Research Papers:

S100A4 drives non-small cell lung cancer invasion, associates with poor prognosis, and is effectively targeted by the FDA-approved anti-helminthic agent niclosamide

Rachel L. Stewart _, Brittany L. Carpenter, Dava S. West, Teresa Knifley, Lili Liu, Chi Wang, Heidi L. Weiss, Tamas S. Gal, Eric B. Durbin, Susanne M. Arnold, Kathleen L. O'Connor and Min Chen

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Oncotarget. 2016; 7:34630-34642. https://doi.org/10.18632/oncotarget.8969

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Rachel L. Stewart1,2, Brittany L. Carpenter1,3, Dava S. West2, Teresa Knifley1, Lili Liu4, Chi Wang1,5, Heidi L. Weiss1,5, Tamas S. Gal1,6, Eric B. Durbin1,6, Susanne M. Arnold1, Kathleen L. O’Connor1,3, Min Chen1,7

1Markey Cancer Center, University of Kentucky, Lexington, KY 40506, USA

2Department of Pathology and Laboratory Medicine, University of Kentucky, Lexington, KY 40506, USA

3Department of Molecular and Cellular Biochemistry, University of Kentucky, Lexington, KY 40506, USA

4Department of Toxicology, Guangdong Province Hospital for Occupational Disease Prevention and Treatment, Guangzhou, Guangdong, 510300, PR China

5Department of Biostatistics, University of Kentucky, Lexington, KY 40506, USA

6Division of Biomedical Informatics, University of Kentucky, Lexington, KY 40506, USA

7Department of Toxicology and Cancer Biology, University of Kentucky, Lexington, KY 40506, USA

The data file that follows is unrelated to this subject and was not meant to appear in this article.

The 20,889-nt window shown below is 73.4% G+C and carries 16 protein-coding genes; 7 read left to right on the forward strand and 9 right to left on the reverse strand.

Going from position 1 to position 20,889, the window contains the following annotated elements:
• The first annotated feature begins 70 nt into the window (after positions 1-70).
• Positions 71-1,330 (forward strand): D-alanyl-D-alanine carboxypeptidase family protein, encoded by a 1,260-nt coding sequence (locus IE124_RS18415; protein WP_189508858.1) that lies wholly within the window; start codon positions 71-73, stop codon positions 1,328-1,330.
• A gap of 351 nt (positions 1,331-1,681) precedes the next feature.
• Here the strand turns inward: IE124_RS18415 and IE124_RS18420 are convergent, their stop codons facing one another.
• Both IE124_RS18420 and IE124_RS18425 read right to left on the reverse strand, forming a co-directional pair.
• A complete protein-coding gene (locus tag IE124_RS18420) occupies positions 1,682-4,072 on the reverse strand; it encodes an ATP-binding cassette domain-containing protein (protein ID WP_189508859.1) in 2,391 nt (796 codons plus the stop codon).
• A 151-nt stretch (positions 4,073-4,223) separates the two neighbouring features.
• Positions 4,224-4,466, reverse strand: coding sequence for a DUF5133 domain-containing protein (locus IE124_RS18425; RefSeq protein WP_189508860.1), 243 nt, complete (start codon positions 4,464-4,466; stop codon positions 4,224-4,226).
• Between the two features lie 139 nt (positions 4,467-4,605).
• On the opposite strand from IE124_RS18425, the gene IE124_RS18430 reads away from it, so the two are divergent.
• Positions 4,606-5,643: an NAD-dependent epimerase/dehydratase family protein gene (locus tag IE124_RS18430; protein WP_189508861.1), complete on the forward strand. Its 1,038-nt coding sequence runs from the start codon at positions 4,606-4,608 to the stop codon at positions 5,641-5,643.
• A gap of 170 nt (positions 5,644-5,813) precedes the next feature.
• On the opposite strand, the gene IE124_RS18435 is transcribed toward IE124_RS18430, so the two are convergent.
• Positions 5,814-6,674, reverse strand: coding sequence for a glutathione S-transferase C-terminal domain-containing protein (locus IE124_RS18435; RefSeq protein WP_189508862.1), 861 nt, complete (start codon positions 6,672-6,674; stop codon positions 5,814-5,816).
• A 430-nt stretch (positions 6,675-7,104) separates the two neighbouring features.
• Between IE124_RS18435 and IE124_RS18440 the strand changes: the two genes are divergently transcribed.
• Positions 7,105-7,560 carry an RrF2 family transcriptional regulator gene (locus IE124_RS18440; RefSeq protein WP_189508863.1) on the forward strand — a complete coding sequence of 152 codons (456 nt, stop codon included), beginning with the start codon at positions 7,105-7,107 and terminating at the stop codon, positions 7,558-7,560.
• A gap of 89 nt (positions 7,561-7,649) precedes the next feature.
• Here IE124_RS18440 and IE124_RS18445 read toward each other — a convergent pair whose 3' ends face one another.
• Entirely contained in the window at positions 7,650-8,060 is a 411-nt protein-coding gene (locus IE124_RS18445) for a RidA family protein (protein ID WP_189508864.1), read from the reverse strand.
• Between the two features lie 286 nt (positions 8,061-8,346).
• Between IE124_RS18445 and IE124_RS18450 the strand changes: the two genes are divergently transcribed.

Correspondence to:

Min Chen, e-mail: [email protected]

Keywords: metastasin-1, NF-κB, MMP9, FSP-1, NSCLC

Received: September 03, 2015     Accepted: April 10, 2016     Published: April 25, 2016


S100A4 (metastasin-1), a metastasis-associated protein and marker of the epithelial to mesenchymal transition, contributes to several hallmarks of cancer and has been implicated in the progression of several types of cancer. However, the impacts of S100A4 signaling in lung cancer progression and its potential use as a target for therapy in lung cancer have not been properly explored. Using established lung cancer cell lines, we demonstrate that S100A4 knockdown reduces cell proliferation, invasion and three-dimensional invasive growth, while overexpression of S100A4 increases invasive potential. In patient-derived tissues, S100A4 is preferentially elevated in lung adenocarcinoma. This elevation is associated with lymphovascular invasion and decreased overall survival. In addition, depletion of S100A4 by shRNA inhibits NF-κB activity and decreases TNFα-induced MMP9 expression. Furthermore, inhibition of the NF-κB/MMP9 axis decreases lung carcinoma invasive potential. Niclosamide, a reported inhibitor of S100A4, blocks expression and function of S100A4 with a reduction in proliferation, invasion and NF-κB-mediated MMP9 expression. Collectively, this study highlights the importance of the S100A4/NF-κB/MMP9 axis in lung cancer invasion and provides a rationale for targeting S100A4 to combat lung cancer.

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